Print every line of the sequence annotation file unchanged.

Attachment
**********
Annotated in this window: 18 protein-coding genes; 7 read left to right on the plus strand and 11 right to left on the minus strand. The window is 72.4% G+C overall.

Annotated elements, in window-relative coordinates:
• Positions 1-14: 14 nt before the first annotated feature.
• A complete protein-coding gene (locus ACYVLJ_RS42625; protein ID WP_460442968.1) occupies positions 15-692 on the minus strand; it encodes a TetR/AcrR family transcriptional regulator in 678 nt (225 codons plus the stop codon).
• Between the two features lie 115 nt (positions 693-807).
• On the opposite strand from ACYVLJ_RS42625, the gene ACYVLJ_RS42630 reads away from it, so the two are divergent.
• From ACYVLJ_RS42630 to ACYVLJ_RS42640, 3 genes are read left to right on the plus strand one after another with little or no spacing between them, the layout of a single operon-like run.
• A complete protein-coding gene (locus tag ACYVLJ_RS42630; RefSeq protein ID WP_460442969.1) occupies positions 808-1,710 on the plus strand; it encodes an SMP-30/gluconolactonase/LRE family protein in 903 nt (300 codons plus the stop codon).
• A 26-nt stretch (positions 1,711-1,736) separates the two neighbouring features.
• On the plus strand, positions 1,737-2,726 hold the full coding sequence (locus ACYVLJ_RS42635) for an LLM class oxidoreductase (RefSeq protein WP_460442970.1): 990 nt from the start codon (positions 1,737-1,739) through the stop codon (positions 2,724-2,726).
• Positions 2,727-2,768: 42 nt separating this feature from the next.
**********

Annotated in this window: 18 protein-coding genes; 7 read left to right on the plus strand and 11 right to left on the minus strand. The window is 72.4% G+C overall.

Annotated elements, in window-relative coordinates:
• Positions 1-14: 14 nt before the first annotated feature.
• A complete protein-coding gene (locus ACYVLJ_RS42625; protein ID WP_460442968.1) occupies positions 15-692 on the minus strand; it encodes a TetR/AcrR family transcriptional regulator in 678 nt (225 codons plus the stop codon).
• Between the two features lie 115 nt (positions 693-807).
• On the opposite strand from ACYVLJ_RS42625, the gene ACYVLJ_RS42630 reads away from it, so the two are divergent.
• From ACYVLJ_RS42630 to ACYVLJ_RS42640, 3 genes are read left to right on the plus strand one after another with little or no spacing between them, the layout of a single operon-like run.
• A complete protein-coding gene (locus tag ACYVLJ_RS42630; RefSeq protein ID WP_460442969.1) occupies positions 808-1,710 on the plus strand; it encodes an SMP-30/gluconolactonase/LRE family protein in 903 nt (300 codons plus the stop codon).
• A 26-nt stretch (positions 1,711-1,736) separates the two neighbouring features.
• On the plus strand, positions 1,737-2,726 hold the full coding sequence (locus ACYVLJ_RS42635) for an LLM class oxidoreductase (RefSeq protein WP_460442970.1): 990 nt from the start codon (positions 1,737-1,739) through the stop codon (positions 2,724-2,726).
• Positions 2,727-2,768: 42 nt separating this feature from the next.